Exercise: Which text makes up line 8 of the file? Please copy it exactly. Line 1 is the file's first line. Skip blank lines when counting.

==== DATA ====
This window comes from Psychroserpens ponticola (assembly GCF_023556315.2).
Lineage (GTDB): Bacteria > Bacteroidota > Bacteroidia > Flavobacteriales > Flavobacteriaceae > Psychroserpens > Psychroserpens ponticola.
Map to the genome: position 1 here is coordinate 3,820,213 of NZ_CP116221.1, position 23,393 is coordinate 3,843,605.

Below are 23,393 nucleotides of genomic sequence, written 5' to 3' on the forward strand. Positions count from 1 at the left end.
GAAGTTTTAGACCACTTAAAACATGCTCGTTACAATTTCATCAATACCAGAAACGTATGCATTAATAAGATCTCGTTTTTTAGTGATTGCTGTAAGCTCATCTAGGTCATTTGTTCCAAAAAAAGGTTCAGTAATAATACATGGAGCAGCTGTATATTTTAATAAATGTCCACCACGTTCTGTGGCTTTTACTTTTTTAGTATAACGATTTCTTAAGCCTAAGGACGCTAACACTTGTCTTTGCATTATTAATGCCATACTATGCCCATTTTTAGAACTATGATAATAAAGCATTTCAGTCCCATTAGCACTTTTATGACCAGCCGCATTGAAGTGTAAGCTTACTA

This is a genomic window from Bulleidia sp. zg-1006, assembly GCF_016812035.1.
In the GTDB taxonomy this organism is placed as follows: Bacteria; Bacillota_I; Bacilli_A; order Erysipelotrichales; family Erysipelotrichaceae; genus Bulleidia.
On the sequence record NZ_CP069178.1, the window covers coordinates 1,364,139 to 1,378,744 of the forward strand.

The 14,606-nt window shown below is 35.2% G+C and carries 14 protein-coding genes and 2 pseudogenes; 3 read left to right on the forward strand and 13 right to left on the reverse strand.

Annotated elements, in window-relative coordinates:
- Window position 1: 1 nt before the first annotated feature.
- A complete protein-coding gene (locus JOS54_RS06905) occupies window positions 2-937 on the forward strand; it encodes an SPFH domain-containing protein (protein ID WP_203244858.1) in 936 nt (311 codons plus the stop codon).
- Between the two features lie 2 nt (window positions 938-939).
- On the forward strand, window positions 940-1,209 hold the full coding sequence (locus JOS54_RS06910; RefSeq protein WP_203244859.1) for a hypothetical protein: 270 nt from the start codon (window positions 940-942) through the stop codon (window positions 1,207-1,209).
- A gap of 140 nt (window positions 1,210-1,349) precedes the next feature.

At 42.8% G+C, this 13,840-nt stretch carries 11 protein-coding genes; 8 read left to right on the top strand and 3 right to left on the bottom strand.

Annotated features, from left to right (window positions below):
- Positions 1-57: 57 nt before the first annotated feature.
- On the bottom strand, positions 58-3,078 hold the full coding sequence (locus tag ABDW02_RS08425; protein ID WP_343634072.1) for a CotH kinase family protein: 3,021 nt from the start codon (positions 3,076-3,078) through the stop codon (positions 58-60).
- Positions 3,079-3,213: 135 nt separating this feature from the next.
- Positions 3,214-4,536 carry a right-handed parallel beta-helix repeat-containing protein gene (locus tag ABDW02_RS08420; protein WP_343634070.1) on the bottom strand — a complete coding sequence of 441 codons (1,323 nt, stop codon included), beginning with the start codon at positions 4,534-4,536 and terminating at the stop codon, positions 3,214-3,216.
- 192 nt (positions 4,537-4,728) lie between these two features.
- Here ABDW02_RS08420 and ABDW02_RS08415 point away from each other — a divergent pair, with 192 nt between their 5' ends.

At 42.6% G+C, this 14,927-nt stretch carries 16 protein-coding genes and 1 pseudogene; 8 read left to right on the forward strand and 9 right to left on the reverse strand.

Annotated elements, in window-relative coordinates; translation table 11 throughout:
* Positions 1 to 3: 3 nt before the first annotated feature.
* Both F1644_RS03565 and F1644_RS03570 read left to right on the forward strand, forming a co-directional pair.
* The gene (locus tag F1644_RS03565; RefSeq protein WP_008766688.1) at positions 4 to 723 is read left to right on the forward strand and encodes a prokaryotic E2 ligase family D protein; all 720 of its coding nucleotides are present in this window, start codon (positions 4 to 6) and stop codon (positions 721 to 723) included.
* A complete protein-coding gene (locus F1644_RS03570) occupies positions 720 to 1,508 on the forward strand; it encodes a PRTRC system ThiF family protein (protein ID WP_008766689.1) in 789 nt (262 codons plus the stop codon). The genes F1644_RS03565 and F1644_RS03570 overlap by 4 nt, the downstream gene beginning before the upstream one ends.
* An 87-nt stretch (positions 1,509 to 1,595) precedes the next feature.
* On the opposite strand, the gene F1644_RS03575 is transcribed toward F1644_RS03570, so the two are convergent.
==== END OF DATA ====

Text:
On the sequence record NZ_CP069178.1, the window covers coordinates 1,364,139 to 1,378,744 of the forward strand.